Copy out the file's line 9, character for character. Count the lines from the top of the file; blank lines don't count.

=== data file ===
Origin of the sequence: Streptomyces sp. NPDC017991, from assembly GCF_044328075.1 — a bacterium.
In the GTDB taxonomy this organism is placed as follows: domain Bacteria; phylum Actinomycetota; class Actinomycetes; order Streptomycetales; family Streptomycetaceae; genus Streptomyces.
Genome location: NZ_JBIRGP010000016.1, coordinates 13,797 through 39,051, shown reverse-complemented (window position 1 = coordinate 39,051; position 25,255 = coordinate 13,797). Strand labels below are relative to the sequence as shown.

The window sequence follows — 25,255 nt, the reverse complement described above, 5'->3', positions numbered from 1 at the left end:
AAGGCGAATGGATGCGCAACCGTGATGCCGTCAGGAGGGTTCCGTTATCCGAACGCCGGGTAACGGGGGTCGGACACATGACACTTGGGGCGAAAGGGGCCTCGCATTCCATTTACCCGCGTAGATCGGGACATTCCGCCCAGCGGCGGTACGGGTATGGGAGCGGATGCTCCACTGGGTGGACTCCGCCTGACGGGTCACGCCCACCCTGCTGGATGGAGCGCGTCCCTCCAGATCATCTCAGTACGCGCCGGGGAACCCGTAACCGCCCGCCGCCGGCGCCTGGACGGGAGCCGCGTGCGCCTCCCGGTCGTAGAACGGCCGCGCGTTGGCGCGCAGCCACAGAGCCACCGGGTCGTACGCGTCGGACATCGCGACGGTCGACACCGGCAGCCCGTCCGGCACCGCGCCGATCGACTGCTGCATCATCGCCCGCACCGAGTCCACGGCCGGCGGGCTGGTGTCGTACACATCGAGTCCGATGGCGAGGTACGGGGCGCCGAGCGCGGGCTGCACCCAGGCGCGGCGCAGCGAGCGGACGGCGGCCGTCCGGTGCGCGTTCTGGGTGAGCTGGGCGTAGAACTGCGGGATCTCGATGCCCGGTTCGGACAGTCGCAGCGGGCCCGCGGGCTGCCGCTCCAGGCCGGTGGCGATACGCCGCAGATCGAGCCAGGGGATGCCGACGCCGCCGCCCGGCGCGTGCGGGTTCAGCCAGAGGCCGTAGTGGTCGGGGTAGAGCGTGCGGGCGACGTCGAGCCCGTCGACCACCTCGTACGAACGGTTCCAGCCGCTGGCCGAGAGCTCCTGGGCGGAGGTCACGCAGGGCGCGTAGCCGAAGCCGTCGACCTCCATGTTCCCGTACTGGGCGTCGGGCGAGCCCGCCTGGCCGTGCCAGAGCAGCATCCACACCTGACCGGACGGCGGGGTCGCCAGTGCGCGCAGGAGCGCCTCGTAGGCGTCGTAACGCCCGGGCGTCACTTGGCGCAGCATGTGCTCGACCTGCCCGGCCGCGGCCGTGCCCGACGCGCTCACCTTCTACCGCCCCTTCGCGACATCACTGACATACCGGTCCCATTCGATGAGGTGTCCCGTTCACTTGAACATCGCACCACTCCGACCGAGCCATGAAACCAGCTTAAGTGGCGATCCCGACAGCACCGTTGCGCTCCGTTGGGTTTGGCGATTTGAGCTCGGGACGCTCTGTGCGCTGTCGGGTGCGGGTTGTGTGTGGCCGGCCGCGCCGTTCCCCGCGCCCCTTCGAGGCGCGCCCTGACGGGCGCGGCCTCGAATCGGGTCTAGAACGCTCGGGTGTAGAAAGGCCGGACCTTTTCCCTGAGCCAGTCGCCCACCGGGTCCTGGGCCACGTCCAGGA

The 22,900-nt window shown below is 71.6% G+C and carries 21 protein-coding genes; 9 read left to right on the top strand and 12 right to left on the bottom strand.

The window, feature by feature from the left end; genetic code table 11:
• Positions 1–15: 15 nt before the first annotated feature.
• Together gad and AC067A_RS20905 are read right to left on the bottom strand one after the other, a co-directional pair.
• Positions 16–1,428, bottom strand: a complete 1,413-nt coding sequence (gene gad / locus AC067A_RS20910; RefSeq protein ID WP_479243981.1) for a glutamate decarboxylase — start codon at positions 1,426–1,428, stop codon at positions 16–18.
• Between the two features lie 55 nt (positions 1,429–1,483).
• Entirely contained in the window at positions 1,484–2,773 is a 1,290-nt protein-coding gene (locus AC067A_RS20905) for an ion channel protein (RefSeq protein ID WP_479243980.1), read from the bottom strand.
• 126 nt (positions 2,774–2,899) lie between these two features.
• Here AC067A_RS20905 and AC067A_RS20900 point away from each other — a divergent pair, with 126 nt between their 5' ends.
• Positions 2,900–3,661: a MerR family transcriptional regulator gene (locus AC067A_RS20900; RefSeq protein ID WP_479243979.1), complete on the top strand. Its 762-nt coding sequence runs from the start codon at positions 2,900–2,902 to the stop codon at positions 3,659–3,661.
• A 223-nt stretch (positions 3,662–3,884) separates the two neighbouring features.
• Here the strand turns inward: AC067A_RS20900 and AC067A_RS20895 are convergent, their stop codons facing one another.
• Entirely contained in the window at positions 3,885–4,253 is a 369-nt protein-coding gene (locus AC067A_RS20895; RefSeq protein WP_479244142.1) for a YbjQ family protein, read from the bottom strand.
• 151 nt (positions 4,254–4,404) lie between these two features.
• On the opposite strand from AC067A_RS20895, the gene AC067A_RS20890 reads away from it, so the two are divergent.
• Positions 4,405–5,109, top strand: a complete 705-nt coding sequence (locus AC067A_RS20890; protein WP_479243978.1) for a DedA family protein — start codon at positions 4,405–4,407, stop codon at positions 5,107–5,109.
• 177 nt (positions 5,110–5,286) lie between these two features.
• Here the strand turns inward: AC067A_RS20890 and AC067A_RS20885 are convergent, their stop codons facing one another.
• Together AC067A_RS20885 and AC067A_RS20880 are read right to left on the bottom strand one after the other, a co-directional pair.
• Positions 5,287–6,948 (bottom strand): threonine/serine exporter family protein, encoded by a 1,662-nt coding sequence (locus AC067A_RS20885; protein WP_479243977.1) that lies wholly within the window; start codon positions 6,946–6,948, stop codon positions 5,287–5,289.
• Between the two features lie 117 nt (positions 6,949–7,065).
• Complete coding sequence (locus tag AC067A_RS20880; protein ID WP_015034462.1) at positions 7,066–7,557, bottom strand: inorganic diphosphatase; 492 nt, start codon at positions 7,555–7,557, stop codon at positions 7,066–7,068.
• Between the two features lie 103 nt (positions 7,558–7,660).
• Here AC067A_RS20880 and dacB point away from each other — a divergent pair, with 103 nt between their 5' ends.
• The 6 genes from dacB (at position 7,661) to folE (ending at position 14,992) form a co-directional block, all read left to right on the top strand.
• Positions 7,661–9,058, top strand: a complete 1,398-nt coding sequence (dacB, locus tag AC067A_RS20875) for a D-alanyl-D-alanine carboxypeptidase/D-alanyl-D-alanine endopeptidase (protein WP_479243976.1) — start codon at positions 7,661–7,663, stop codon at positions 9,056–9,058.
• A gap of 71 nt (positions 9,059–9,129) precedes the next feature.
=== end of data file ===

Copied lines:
• Together gad and AC067A_RS20905 are read right to left on the bottom strand one after the other, a co-directional pair.